Should humanity go vegan?

An ethical dilemma of our time is – is it ok to eat meat or should we go vegetarian or even vegan?

I am a vegetarian, bordering on vegan. The people that I argue with over this issue almost always take the line that it’s natural for us and part of our biological heritage to include meat in our diets. They then often go on to justify their position further by saying that if we didn’t eat animals then all those millions of cows, pigs, sheep and chickens wouldn’t exist at all and so surely it’s better that they live their lives, even if those lives are not great, and that we eat them. 

It is an unavoidable fact that humans are or were omnivorous, i.e. we ate both plants and animals. Some suggestions for our evolutionary direction say that a shift, a few million years ago, to eating more meat or seafood was a shift in our behaviour that helped to propel us to where we are now as a modern, sophisticated, technological ape. This may well be true. Some vegetarians will attempt justify their ethical position by arguing that humans are not natural meat eaters and have always been vegetarian. This I find rather unlikely.

In terms of where we are now and the Next Level of Complexity in the Universe, it doesn’t matter whether or not, in our origin, we used to eat meat or not, or if we survived exclusively on stuffed baby seal hearts or ate only grass. It doesn’t matter. The lifestyle that we used to have over most of human evolution, whatever it was, has got us to where we are now. And where we are now is somewhere utterly unique on planet Earth. This is about choice. Whatever we were, we’re increasingly not and we can be whatever we want. We’re increasingly not a natural animal, so whatever our natural diet was, is less relevant.

As we have become relatively free from our biological and psychological constraints and as we have collectively moved up Maslow’s Hierarchy of Need we have room to choose. It’s about choice! We can, to a certain extent, do whatever we want to do and be whoever we want to be.

If we can make choices about our own emotions, go in search of new ideas, invent new technologies and decide to change the shape of the structure of human society and relationships, we also therefore have room for ethical choices. We have an energetic space in which to sit back and contemplate. Put crudely, once we’ve been to the shops and bought a weeks worth of food and returned to our homes, we can sit back and think. We have time for things that are above our basic biological and basic psychological needs.

We are now in a position to take advantage of the luxury of ethics.

Vegetarianism, for me, is a good ethical choice. The increased complexity and sophistication of society with more technology and opportunity means that I can have a vegetarian diet and take in all the nutrition that I need without it being a problem – at all. Vegetarianism is not hard to do. By making this choice, for me, animals no longer have to suffer for me. As I said, some people argue that it’s better that the animals are alive and exist at all and we eat them, rather than they not exist. I don’t think it’s a problem for these food animals that they never existed in the first place. I don’t bemoan the non-existence of all sorts of non-existent things, animals or people! The farming of animals has huge environmental consequences. Roughly speaking, you can produce something like ten times as much food from the same area of land if you grow only plants as compared to growing only animals. If the whole human population of Earth was vegetarian, a huge amount of the Earth’s surface would be free from the need for us to use it and could provide additional range to our rapidly shrinking ecosystems. Or to put it another way, on a veggie diet, you could have a larger global human population, assuming humanity operated sustainably. Animal farming is also currently responsible for about 20% of global greenhouse gas emissions, adding to global warming and climate change. Vegetarianism is arguably better for your health.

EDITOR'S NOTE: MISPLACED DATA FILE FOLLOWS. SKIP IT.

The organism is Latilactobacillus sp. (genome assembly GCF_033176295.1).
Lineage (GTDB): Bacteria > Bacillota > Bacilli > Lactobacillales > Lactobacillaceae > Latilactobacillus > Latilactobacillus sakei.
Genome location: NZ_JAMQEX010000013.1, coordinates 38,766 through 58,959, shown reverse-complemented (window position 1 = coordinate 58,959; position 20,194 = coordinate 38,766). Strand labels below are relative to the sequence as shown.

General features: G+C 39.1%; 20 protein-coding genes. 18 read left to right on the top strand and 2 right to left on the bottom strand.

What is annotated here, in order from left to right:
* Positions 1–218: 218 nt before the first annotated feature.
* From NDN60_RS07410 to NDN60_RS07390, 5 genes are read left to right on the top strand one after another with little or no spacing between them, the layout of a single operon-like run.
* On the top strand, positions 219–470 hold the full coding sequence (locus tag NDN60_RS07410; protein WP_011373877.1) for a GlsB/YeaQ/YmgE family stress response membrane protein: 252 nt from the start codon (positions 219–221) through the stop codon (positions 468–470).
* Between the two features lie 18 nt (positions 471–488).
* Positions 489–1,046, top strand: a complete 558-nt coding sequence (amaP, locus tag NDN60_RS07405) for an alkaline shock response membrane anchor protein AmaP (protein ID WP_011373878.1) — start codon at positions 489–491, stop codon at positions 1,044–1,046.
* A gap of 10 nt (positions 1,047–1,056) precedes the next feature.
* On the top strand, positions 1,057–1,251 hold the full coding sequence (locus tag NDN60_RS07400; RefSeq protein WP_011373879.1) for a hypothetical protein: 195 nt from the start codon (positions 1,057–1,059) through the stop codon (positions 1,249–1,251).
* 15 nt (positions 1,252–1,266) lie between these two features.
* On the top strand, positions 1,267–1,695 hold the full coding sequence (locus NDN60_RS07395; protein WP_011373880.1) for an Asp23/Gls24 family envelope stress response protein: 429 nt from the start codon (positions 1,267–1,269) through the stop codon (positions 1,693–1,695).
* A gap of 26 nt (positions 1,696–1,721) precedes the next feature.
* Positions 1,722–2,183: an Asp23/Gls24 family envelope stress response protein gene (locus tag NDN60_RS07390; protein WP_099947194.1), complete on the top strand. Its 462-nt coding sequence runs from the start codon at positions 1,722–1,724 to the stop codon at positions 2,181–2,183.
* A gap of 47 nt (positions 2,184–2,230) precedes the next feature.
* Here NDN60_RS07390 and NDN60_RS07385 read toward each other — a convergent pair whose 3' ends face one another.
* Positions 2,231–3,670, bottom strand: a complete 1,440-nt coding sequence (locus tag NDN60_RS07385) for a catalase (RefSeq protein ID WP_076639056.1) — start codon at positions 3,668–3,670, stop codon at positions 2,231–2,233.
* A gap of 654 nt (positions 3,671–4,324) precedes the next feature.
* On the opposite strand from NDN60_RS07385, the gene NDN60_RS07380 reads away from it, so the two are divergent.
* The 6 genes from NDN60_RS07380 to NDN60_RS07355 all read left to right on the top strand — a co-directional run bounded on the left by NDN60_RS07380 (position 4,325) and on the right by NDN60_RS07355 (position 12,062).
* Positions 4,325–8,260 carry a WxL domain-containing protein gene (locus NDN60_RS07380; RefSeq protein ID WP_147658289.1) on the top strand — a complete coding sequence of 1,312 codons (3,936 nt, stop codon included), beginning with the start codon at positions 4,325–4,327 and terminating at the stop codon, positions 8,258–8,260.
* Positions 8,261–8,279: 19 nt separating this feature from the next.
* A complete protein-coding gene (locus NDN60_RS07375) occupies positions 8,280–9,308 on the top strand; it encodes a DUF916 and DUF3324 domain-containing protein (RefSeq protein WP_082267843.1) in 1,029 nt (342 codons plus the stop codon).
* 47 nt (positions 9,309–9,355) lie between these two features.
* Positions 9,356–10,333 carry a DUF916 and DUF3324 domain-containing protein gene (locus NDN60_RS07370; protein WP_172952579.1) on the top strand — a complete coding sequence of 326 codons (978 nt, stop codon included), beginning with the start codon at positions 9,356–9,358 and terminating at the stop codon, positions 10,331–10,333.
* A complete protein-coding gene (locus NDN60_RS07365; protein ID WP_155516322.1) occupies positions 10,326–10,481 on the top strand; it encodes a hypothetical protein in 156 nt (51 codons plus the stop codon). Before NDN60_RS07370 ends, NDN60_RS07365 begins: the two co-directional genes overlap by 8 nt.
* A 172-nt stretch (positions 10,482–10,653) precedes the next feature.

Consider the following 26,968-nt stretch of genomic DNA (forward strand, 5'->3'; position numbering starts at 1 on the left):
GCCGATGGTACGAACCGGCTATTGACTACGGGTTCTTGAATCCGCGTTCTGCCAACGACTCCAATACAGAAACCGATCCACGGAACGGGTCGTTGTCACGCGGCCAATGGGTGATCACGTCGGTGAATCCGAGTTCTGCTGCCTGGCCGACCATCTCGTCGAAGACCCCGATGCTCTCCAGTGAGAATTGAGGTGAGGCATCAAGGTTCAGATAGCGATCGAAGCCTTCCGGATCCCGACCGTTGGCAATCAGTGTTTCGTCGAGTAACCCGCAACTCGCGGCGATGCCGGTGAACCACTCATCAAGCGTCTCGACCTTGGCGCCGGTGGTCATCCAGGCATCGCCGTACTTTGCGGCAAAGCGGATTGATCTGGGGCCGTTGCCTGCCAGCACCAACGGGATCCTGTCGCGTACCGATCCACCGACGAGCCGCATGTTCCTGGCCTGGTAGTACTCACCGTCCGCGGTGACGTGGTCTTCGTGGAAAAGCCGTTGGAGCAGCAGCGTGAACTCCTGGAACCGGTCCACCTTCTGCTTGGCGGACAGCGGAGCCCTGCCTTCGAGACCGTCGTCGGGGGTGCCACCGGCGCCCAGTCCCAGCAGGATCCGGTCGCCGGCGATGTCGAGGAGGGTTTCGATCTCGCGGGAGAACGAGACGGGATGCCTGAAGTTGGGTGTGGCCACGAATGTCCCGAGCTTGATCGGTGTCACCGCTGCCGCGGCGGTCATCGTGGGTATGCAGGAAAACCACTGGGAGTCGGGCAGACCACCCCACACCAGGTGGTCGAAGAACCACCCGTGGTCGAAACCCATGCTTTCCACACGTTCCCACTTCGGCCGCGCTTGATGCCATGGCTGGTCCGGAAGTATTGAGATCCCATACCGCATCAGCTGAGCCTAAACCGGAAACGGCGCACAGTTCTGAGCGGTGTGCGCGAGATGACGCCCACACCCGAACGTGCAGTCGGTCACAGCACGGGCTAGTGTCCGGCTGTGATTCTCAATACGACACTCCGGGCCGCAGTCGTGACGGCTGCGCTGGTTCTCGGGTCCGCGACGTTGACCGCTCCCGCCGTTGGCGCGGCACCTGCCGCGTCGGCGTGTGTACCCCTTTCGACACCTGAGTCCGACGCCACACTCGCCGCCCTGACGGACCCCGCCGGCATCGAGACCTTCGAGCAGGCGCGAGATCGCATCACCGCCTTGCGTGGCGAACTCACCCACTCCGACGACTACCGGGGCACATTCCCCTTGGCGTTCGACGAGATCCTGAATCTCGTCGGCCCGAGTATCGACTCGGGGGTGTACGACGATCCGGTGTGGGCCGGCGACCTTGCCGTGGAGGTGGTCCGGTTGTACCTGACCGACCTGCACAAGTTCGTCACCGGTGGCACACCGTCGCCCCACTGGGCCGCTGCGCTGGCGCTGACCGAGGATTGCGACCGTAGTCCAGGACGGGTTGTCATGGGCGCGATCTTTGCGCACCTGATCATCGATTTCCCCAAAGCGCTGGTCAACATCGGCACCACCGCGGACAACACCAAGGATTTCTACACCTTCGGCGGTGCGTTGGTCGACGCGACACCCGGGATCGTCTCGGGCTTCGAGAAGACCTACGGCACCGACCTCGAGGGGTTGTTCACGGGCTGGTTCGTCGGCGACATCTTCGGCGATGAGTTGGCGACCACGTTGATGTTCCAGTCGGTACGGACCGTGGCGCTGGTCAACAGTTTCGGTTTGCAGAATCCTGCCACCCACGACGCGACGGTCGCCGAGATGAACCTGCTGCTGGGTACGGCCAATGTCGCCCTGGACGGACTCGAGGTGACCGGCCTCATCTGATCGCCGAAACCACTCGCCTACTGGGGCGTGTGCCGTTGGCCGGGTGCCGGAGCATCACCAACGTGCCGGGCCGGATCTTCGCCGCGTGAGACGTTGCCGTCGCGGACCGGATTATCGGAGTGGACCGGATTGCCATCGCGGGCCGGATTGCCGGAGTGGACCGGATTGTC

Quite simply, vegetarianism is better for me, it’s better for animals and it’s better for the planet. Veganism is better still. And all I have to do is to decide, to choose, to commit to this ethical choice and change my lifestyle accordingly.

These kinds of ethical choices are consistent with free-will choices that we can make with our increasing freedom as we move into the Next Level of Complexity in the Universe. We have become more autonomous in the Universe and relatively free, and increasingly free, from the laws that apply to the previous levels of complexity that are the foundations of where we are today.

Whether what we do is thought of as either historically natural or unnatural is no longer relevant. It’s all about what we choose to be. And choosing a better moral position, giving up eating meat, seems like an easy choice. We can choose that as our new ‘natural.’


Most of this blog is from my book. For more on this and other 21st century issues, you can find my book as either e-book or paperback on:

Amazon UK – Use this link.

Amazon US – Use this link.

In fact, whatever country you’re in, it’s on Amazon.

Leave a Reply

Your email address will not be published. Required fields are marked *